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Livestock, Mwanachingwala Conservation Area, a significant area for the local people where they take their animals to graze, Kafue Flats, Zambia
Food Production

Interventions for climate change mitigation and adaptation that help to maintain and restore ecosystems, improve soil and water quality, and that increase availability of healthy food for all.

Implementing improved management practices in grasslands

Overview

Grasslands can be defined as landscapes with vegetation dominated by grasses, with little or no tree cover. Savannahs are a grassland ecosystem. Grasslands cover about 40 percent of the global land surface. They play a crucial role in removing carbon dioxide (CO2) from the atmosphere, as they store about 34 percent of global terrestrial carbon, 90 percent of which accumulates in grassland soils. However, if degraded or converted to other land uses, grasslands may become a net source of CO2 emissions. Currently, grasslands are undergoing land-use conversion and severe degradation (about 50% of global grassland area has been degraded), which reduces their capacity to provide climate, ecosystems, and social benefits.

Managed grasslands are used worldwide to support livestock production by mowing or grazing. 69 percent of the world’s agricultural area is made up of grasslands. Managed grasslands systems emit methane (CH4) from grazing livestock and nitrous oxide (N2O) from soils and animal manure. Poor management of grasslands for agriculture can degrade these ecosystems. 

Despite their importance and climate mitigation potential, grassland ecosystems are often marginalized in national climate policies and strategies.

Concrete measures to implement

Protecting grasslands and savannahs and the ecosystem services they provide requires conscious management and a mixture of protected areas, sustainable management, and focused restoration.

  • Assess drivers of loss and degradation of natural grassland and savannah and assess the impact of climate change on natural and semi-natural grasslands. 
  • Avoid conversion of grasslands into cropland or other land uses. Grassland soils store a large amount of organic carbon that, if exposed to the atmosphere (e.g., through tillage), is mostly released to the atmosphere in form of CO2 emissions. Avoiding conversion of grasslands into croplands is therefore the foremost strategy to avoid CO2 emissions from these lands.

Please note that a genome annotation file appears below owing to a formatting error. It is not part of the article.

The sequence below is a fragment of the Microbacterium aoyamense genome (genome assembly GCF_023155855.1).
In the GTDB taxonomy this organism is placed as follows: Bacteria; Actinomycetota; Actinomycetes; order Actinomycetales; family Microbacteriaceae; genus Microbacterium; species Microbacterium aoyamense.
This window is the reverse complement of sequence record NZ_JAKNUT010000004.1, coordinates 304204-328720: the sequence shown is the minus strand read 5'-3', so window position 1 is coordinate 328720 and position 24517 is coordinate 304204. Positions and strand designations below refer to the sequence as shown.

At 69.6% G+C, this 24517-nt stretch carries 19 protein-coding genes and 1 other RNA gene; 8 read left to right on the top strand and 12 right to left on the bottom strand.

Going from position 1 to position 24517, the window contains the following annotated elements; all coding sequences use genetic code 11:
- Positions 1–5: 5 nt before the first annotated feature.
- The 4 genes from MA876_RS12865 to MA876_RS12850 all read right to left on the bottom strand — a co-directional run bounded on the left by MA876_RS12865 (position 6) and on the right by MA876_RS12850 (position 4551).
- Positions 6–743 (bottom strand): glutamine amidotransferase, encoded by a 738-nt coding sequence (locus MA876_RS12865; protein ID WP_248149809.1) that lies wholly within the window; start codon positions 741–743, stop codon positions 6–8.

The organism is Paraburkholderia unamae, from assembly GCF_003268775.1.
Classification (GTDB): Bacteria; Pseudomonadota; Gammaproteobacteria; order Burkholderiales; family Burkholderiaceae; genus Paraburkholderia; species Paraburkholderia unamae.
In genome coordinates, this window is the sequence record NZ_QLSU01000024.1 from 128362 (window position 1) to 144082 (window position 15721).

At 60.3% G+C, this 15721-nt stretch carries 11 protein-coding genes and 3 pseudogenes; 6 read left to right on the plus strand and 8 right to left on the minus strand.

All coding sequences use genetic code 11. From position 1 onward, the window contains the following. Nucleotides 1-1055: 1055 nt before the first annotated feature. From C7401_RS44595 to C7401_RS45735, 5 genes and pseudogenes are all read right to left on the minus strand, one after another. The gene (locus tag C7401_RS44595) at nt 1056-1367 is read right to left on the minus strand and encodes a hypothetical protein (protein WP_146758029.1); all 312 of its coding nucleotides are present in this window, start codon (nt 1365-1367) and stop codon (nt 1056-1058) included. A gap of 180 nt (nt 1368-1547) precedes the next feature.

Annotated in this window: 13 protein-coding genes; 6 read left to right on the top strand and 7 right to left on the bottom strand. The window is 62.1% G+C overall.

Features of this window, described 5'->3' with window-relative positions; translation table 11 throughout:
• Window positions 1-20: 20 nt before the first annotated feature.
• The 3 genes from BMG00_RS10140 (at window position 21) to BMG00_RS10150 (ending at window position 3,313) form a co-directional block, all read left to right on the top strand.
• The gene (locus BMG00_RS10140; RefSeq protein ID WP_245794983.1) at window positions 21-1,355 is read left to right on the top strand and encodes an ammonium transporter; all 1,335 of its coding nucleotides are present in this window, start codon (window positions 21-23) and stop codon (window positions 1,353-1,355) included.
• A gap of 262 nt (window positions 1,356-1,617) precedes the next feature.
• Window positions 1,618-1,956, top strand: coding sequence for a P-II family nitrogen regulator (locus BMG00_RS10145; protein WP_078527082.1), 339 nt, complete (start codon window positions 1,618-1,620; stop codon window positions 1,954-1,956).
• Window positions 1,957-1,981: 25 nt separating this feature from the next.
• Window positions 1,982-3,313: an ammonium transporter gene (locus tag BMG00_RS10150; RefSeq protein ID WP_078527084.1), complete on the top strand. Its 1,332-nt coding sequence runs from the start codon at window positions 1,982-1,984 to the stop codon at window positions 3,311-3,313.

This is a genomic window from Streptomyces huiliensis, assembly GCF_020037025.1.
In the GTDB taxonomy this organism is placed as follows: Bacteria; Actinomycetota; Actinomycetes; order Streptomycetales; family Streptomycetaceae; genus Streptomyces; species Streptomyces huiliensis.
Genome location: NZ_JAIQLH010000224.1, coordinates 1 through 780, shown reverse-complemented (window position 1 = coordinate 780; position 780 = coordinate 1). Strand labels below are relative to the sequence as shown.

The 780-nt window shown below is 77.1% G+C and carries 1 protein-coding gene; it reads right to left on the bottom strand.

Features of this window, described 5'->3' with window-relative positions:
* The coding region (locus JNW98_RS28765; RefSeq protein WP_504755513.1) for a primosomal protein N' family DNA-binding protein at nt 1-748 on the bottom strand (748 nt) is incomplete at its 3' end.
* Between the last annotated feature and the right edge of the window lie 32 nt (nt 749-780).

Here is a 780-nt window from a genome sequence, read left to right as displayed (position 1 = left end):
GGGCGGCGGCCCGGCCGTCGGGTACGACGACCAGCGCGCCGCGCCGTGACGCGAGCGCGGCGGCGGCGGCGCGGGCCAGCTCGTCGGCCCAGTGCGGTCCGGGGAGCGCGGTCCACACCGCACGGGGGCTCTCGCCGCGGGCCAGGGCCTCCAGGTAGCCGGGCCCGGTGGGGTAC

• Transition from ‘grassland degradation’ to ‘grassland restoration.’ Degraded grasslands are usually characterized by reduced vegetation, declines in soil organic matter, soil erosion, decreased productivity, and/or loss of biodiversity. Restorative interventions include activities that aim to recover native grass cover through revegetation, natural regeneration, and assisted natural regeneration. These interventions aim to enhance grasslands as land carbon sinks and restore the wider ecosystem functions.
  • Improve animal grazing. Over-grazing (e.g., too many grazing animals per hectare, or continuous-grazing management) is a major driver of grassland degradation, which reduces productivity and increases GHG emissions. Improved grazing strategies are context dependent, but optimizing grazing intensity (e.g., rotational grazing) has been shown to be to effective, especially in Latin America, Africa, and Asia. Rotational grazing, as opposed to continuous grazing, allows the vegetation to recover between grazing events. Optimal use of grasslands for animals can be achieved by varying the species, number, or distribution of animals on the land. 
  • Improve fire regimes. Proactive fire management can increase carbon sequestration and reduce GHG emissions. This can be achieved by prescribing burning or mechanical vegetation thinning to reduce biomass-fuel loads and thus the risk of uncontrolled wildfires. However, fire management practices for climate mitigation are context-specific and can entail trade-offs (e.g., on biodiversity), and their effectiveness is still under scrutiny by the scientific community.

Enabling governance measures

  • Adopt a more cohesive national policy framework and a robust ecosystem classification system to successfully conserve and restore grasslands. A cohesive framework would consider grasslands’ carbon sequestration potential, emissions arising from their conversion, and roles for biodiversity protection before targeting grasslands as sites for afforestation.
  • Recognize and respect the role of traditional governance structures and practices by local communities for managing grasslands in ways that build resilience to extreme events.